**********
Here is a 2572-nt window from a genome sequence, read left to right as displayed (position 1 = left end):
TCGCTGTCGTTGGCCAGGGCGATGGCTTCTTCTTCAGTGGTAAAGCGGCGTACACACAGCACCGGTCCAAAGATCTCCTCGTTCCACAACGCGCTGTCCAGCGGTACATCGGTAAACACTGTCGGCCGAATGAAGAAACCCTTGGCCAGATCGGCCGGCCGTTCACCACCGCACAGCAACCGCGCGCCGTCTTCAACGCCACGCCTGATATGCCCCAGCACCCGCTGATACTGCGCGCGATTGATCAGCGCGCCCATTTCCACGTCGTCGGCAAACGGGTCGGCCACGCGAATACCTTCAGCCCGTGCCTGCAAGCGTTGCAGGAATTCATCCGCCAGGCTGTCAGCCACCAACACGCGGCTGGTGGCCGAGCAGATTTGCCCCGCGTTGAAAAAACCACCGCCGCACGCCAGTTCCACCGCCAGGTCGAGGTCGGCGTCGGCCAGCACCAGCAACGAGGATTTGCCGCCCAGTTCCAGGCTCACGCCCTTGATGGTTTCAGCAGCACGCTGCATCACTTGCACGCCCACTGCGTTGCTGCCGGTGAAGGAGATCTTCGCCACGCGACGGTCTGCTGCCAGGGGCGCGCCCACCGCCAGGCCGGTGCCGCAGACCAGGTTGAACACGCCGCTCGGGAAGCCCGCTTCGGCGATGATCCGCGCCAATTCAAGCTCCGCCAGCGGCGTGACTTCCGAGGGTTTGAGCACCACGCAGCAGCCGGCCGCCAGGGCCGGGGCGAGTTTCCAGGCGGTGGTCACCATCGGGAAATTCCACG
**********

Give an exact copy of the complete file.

Here is a 2572-nt window from a genome sequence, read left to right as displayed (position 1 = left end):
TCGCTGTCGTTGGCCAGGGCGATGGCTTCTTCTTCAGTGGTAAAGCGGCGTACACACAGCACCGGTCCAAAGATCTCCTCGTTCCACAACGCGCTGTCCAGCGGTACATCGGTAAACACTGTCGGCCGAATGAAGAAACCCTTGGCCAGATCGGCCGGCCGTTCACCACCGCACAGCAACCGCGCGCCGTCTTCAACGCCACGCCTGATATGCCCCAGCACCCGCTGATACTGCGCGCGATTGATCAGCGCGCCCATTTCCACGTCGTCGGCAAACGGGTCGGCCACGCGAATACCTTCAGCCCGTGCCTGCAAGCGTTGCAGGAATTCATCCGCCAGGCTGTCAGCCACCAACACGCGGCTGGTGGCCGAGCAGATTTGCCCCGCGTTGAAAAAACCACCGCCGCACGCCAGTTCCACCGCCAGGTCGAGGTCGGCGTCGGCCAGCACCAGCAACGAGGATTTGCCGCCCAGTTCCAGGCTCACGCCCTTGATGGTTTCAGCAGCACGCTGCATCACTTGCACGCCCACTGCGTTGCTGCCGGTGAAGGAGATCTTCGCCACGCGACGGTCTGCTGCCAGGGGCGCGCCCACCGCCAGGCCGGTGCCGCAGACCAGGTTGAACACGCCGCTCGGGAAGCCCGCTTCGGCGATGATCCGCGCCAATTCAAGCTCCGCCAGCGGCGTGACTTCCGAGGGTTTGAGCACCACGCAGCAGCCGGCCGCCAGGGCCGGGGCGAGTTTCCAGGCGGTGGTCACCATCGGGAAATTCCACG